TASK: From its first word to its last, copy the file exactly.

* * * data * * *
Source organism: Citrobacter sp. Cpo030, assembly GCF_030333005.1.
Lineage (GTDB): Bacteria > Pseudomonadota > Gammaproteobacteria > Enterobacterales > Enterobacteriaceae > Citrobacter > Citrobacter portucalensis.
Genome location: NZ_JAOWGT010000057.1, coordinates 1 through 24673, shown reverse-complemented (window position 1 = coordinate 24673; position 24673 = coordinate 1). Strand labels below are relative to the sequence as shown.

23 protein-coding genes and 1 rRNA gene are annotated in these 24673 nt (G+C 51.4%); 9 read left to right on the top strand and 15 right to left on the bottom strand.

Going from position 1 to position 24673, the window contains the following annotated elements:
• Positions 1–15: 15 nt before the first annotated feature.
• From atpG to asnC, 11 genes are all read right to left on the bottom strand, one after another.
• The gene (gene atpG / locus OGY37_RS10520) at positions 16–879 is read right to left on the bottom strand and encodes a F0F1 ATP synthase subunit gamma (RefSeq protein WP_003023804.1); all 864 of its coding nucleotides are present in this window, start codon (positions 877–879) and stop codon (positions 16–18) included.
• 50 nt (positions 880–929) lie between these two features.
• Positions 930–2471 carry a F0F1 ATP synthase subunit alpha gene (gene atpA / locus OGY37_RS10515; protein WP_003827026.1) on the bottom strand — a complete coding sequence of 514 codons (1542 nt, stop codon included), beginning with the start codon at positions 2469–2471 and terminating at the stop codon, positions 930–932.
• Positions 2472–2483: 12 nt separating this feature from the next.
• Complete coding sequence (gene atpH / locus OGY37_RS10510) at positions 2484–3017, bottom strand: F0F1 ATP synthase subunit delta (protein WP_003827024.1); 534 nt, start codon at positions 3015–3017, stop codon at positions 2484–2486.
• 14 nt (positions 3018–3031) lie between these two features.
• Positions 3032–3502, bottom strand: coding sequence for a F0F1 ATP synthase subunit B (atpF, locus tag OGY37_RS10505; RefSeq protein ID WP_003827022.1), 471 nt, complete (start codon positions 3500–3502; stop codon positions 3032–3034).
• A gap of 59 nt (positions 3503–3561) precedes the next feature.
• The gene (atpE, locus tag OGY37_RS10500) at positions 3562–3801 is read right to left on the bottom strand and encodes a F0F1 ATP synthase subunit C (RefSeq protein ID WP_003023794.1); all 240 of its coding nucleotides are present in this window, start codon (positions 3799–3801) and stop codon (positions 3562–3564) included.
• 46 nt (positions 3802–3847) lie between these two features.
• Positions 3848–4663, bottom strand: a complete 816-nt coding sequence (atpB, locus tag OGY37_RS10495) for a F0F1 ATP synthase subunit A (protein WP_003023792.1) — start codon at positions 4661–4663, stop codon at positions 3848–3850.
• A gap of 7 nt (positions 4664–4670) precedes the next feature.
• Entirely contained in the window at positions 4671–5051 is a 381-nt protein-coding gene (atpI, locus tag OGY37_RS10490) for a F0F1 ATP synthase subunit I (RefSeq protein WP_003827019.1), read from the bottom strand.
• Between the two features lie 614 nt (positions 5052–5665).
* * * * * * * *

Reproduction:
Source organism: Citrobacter sp. Cpo030, assembly GCF_030333005.1.
Lineage (GTDB): Bacteria > Pseudomonadota > Gammaproteobacteria > Enterobacterales > Enterobacteriaceae > Citrobacter > Citrobacter portucalensis.
Genome location: NZ_JAOWGT010000057.1, coordinates 1 through 24673, shown reverse-complemented (window position 1 = coordinate 24673; position 24673 = coordinate 1). Strand labels below are relative to the sequence as shown.

23 protein-coding genes and 1 rRNA gene are annotated in these 24673 nt (G+C 51.4%); 9 read left to right on the top strand and 15 right to left on the bottom strand.

Going from position 1 to position 24673, the window contains the following annotated elements:
• Positions 1–15: 15 nt before the first annotated feature.
• From atpG to asnC, 11 genes are all read right to left on the bottom strand, one after another.
• The gene (gene atpG / locus OGY37_RS10520) at positions 16–879 is read right to left on the bottom strand and encodes a F0F1 ATP synthase subunit gamma (RefSeq protein WP_003023804.1); all 864 of its coding nucleotides are present in this window, start codon (positions 877–879) and stop codon (positions 16–18) included.
• 50 nt (positions 880–929) lie between these two features.
• Positions 930–2471 carry a F0F1 ATP synthase subunit alpha gene (gene atpA / locus OGY37_RS10515; protein WP_003827026.1) on the bottom strand — a complete coding sequence of 514 codons (1542 nt, stop codon included), beginning with the start codon at positions 2469–2471 and terminating at the stop codon, positions 930–932.
• Positions 2472–2483: 12 nt separating this feature from the next.
• Complete coding sequence (gene atpH / locus OGY37_RS10510) at positions 2484–3017, bottom strand: F0F1 ATP synthase subunit delta (protein WP_003827024.1); 534 nt, start codon at positions 3015–3017, stop codon at positions 2484–2486.
• 14 nt (positions 3018–3031) lie between these two features.
• Positions 3032–3502, bottom strand: coding sequence for a F0F1 ATP synthase subunit B (atpF, locus tag OGY37_RS10505; RefSeq protein ID WP_003827022.1), 471 nt, complete (start codon positions 3500–3502; stop codon positions 3032–3034).
• A gap of 59 nt (positions 3503–3561) precedes the next feature.
• The gene (atpE, locus tag OGY37_RS10500) at positions 3562–3801 is read right to left on the bottom strand and encodes a F0F1 ATP synthase subunit C (RefSeq protein ID WP_003023794.1); all 240 of its coding nucleotides are present in this window, start codon (positions 3799–3801) and stop codon (positions 3562–3564) included.
• 46 nt (positions 3802–3847) lie between these two features.
• Positions 3848–4663, bottom strand: a complete 816-nt coding sequence (atpB, locus tag OGY37_RS10495) for a F0F1 ATP synthase subunit A (protein WP_003023792.1) — start codon at positions 4661–4663, stop codon at positions 3848–3850.
• A gap of 7 nt (positions 4664–4670) precedes the next feature.
• Entirely contained in the window at positions 4671–5051 is a 381-nt protein-coding gene (atpI, locus tag OGY37_RS10490) for a F0F1 ATP synthase subunit I (RefSeq protein WP_003827019.1), read from the bottom strand.
• Between the two features lie 614 nt (positions 5052–5665).